It feels a lot like Heroes of Might & Magic had a baby with Master of Magic.
I HIGHLY suggest reading some of the reviews here. The negatives aren't all bashers, the positives aren't all fanboi's. You'll get a good picture of what this game offers and where it is lacking. This is my take.
The hex-7 combat. You can flank prior to engaging, but you may leave an army vulnerable to attack (it affects placement in the battlefield.. except against a city)
The hero "Leader" capabilities. Each army (group of 6 units including hero) can have a hero as a leader. Heros can pick from abilites to strenghten themselves or provide army-wide bonuses.
The Dreadnaught Class (while overall not high on my personal list) is really neat. They are mech-based, rather than magic. If you use their higher special units, you need other special units to heal them. This matters most if your empire included multiple races. Healers can't heal machines, and workers can't heal normal units. I like that concept. :reusgreed:
Spell options are "random" which helps split up the monogamy of game play (with a few exceptions).
Underground & above ground, + teleporters, water tunnels, and 6v6 "dungeons" with unique item (Strong, Epic, Legendary, and Mythical difficulties. :ghlol: )
The basic race & class units are carbon copies of each other. Slight differenced being pure damge vs a resistance-based damage type)
The buildings are all exactly the same (except the T2 & T3 class buildings.. but the resource from them isn't a game changer).
The spell system is lacking, in comparison to Master of Magic. There are obvious "winners" for large maps/games, which are to be avoided in smaller/shorter games.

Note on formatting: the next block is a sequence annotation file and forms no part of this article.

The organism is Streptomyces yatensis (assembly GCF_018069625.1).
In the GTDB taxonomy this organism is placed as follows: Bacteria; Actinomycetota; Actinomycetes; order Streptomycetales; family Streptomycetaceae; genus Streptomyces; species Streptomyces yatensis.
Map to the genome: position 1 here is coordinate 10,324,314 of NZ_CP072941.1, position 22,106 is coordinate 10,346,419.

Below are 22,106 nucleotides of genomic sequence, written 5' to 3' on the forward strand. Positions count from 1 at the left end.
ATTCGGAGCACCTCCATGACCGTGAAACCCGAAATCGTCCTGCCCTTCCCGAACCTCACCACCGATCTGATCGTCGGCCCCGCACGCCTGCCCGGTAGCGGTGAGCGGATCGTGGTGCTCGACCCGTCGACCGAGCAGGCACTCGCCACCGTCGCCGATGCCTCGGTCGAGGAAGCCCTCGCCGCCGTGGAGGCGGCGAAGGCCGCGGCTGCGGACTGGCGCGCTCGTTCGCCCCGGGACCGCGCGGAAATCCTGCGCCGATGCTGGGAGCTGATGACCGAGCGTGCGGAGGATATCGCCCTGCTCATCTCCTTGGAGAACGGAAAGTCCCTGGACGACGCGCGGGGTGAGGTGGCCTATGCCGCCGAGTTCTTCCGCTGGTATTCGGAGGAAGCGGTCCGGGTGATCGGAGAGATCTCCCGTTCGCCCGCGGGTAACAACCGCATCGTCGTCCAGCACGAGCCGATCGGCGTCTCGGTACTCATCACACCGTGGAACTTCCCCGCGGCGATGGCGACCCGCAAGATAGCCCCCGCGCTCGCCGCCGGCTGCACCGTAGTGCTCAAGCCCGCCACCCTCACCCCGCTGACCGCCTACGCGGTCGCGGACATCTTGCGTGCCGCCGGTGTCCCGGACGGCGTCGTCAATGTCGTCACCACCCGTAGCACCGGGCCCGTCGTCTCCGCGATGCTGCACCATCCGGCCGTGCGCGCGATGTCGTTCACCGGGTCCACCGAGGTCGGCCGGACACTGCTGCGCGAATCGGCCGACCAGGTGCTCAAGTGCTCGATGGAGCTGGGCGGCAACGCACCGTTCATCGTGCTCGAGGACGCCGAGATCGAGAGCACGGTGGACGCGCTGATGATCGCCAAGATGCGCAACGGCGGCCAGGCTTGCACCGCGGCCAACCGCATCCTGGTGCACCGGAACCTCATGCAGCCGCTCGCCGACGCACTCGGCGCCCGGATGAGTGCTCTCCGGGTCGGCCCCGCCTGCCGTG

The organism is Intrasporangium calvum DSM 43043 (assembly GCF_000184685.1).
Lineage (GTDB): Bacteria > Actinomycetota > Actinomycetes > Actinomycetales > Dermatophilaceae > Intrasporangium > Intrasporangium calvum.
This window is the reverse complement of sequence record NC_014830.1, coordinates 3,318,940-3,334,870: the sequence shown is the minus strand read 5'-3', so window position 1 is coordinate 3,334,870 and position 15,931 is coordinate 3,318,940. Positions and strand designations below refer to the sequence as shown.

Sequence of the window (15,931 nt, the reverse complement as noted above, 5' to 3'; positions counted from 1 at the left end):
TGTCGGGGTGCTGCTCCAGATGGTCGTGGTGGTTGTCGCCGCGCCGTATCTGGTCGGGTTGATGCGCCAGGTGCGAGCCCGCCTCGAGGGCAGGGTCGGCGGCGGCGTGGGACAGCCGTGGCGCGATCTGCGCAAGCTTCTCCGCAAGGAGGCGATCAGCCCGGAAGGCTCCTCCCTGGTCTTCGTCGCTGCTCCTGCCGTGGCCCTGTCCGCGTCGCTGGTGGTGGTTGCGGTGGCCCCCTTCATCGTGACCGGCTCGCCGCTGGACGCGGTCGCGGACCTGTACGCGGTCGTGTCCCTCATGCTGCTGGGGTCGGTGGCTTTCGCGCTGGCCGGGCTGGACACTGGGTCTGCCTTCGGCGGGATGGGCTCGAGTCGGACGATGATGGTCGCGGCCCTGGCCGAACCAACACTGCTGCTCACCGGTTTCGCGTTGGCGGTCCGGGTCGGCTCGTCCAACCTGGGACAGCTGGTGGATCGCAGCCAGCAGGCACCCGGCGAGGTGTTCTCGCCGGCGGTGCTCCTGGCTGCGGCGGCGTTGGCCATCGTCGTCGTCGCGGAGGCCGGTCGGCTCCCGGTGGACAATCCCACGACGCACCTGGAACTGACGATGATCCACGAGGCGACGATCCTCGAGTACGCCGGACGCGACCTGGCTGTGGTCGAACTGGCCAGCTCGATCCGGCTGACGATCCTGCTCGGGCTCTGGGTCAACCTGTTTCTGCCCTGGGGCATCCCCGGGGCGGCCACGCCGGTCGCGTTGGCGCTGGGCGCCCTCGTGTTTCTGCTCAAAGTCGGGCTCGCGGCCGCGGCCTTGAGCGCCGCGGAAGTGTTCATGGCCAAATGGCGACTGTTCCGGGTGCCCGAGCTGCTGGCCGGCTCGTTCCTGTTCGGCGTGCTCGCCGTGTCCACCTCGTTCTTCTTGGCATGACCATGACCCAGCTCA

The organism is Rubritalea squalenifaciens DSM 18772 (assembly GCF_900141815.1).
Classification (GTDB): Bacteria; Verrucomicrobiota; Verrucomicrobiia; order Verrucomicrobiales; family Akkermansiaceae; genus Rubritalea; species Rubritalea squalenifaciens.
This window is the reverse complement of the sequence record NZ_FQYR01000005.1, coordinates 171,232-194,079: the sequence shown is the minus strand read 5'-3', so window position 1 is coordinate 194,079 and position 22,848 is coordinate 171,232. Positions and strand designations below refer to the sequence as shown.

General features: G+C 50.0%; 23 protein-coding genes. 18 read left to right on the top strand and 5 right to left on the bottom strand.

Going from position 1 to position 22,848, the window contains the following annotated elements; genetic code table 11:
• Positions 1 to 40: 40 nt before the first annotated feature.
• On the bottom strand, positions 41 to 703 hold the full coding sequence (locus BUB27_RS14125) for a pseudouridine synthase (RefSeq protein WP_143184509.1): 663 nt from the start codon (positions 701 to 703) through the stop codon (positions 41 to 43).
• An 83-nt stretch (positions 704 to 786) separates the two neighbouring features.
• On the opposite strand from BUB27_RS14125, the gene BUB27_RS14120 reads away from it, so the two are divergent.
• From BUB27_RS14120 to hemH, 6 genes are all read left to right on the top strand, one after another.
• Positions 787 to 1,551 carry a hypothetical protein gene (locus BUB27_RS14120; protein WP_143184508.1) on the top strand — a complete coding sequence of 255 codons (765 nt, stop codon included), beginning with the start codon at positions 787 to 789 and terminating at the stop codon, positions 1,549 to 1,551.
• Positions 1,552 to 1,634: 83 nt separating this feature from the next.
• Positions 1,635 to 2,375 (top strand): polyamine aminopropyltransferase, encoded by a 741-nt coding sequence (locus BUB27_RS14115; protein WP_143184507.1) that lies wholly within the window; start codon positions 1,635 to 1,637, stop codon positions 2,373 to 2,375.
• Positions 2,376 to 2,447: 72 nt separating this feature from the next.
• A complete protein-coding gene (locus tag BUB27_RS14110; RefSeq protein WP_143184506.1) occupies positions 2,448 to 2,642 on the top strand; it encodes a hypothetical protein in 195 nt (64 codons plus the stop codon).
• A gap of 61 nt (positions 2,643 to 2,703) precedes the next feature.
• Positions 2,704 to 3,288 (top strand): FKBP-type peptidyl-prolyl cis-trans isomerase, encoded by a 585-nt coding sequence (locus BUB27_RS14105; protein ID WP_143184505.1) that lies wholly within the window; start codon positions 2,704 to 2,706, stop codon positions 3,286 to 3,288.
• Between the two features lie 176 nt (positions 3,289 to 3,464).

As above, there are several abilities/spells which only have true functionally in MP... thus wastes a spell slot.
Again, as above, the spells are generated "randomly" based on your leader choices. While not entirely bad (MoM was like that also), the MultiPlayer-biased or large map-biased abilities aren't balanced out of the choices. Likewise, they don't recive more weight in those circumstances.
So that's really just one big one, split into 3 parts and the last being a pro & con.
I've not gotten the xpac.. but that's supposed to add a few more nice things to the game. Worth the expansion price? Not sure yet. Next sale though.. ;)
There are a few things they could do differently, from a deisgn standpoint, but given the origins and overal gameplay.. It's definitely a good $20-30.00 game. Not sure about $40-45 (not counting the expansion)
Apparently there is a bug that can crash and lose all of your data. I haven't run into that one yet. It does have occasional "lag" on the large + maps.
I defenitely enjoy it, so far, I'm just a bit picky about things.
What they could do to "fix" some of the holes in the game:
Make a couple of "difficult" races, that are OP'd, but cost more.
Make a couple of "easy" races, that are weak, but fast to max out.
Mix up the complexity of the city structures. Maybe Orcs only get a shrine, not a grand temple, etc... then balance it out other ways. (can tie into above)
Get rid of the "Knowledge Points" resource. It becomes 100% worthless at some point in the game. :angrytitan: Merge "Mana Income" and "Knowledge Points" and let the player balance the resource between the two. (mana income if dor spell upkeep, unit purchase, initial spell cast, etc.. Knowledge Points only go to how fast you research spells)
Unbalance the spell system some more. Let a Mastery level always yield a really bad@$$ unit and global power.
Weigh out some of the spells that favor different game maps and MP vs SP. There shouldn't be a clear "winner" for them, on that front. (These are in the Class-specific spells, regardless of your focuses, and the one focus realm of expansionisim.) If a balance can't be reached easily.. simply making a counterpart (with a note on each as to what they favor) that is equally beneficial in the opposite playstyle is fine.